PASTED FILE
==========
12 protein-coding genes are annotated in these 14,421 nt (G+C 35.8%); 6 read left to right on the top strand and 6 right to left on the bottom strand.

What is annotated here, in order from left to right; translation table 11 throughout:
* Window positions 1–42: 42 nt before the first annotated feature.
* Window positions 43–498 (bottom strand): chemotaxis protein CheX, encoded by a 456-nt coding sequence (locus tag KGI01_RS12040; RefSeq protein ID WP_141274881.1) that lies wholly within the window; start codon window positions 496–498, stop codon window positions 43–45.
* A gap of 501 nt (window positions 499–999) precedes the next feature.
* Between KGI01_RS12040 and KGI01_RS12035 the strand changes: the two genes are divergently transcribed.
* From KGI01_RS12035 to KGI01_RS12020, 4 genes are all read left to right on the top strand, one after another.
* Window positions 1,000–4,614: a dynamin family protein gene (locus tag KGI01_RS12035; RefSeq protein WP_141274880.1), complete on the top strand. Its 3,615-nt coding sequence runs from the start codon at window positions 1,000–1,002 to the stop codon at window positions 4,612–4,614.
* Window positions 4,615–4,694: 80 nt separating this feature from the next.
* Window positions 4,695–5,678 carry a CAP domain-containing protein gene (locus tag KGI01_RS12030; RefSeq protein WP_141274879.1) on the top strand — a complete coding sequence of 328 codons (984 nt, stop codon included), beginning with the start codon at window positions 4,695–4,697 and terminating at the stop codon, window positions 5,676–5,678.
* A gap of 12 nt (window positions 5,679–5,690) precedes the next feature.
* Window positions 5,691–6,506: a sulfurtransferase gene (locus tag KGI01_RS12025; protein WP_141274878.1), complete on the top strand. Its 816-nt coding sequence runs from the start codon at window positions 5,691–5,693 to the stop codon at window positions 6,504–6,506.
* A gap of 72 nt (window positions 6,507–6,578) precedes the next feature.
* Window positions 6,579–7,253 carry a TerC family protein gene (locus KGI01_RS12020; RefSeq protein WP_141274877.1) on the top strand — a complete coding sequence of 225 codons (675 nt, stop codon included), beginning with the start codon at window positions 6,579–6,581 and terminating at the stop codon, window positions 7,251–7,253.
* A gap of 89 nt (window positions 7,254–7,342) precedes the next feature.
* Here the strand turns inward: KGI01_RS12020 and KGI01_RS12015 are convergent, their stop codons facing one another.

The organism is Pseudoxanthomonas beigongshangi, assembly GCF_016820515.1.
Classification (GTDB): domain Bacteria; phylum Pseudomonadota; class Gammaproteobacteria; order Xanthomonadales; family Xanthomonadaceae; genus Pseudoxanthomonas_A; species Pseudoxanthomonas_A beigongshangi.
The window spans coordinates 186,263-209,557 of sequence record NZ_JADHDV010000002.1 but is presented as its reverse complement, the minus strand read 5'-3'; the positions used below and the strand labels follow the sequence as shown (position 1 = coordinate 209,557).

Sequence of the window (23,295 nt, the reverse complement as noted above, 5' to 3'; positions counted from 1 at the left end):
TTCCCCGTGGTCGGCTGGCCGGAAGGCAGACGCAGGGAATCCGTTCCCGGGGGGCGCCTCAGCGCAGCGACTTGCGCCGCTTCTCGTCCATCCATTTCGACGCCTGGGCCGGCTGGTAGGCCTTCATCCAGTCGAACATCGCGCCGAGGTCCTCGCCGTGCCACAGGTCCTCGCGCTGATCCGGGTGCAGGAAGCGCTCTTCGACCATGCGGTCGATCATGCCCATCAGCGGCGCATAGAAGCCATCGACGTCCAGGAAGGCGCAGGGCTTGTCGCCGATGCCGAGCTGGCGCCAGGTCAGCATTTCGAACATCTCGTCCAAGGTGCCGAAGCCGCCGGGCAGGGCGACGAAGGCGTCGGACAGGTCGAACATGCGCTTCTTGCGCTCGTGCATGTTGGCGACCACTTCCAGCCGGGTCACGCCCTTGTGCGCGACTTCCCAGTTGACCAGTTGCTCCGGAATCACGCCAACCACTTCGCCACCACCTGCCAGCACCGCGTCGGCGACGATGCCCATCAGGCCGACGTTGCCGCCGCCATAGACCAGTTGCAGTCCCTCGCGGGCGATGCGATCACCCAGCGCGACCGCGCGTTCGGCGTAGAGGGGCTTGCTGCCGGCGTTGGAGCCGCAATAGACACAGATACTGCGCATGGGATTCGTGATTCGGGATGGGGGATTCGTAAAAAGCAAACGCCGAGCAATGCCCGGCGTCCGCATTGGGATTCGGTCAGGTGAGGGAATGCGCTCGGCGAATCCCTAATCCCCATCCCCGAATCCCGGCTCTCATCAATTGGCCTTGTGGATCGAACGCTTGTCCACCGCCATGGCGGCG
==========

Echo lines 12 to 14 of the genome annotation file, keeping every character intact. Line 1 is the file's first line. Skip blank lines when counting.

* Window positions 5,691–6,506: a sulfurtransferase gene (locus tag KGI01_RS12025; protein WP_141274878.1), complete on the top strand. Its 816-nt coding sequence runs from the start codon at window positions 5,691–5,693 to the stop codon at window positions 6,504–6,506.
* A gap of 72 nt (window positions 6,507–6,578) precedes the next feature.
* Window positions 6,579–7,253 carry a TerC family protein gene (locus KGI01_RS12020; RefSeq protein WP_141274877.1) on the top strand — a complete coding sequence of 225 codons (675 nt, stop codon included), beginning with the start codon at window positions 6,579–6,581 and terminating at the stop codon, window positions 7,251–7,253.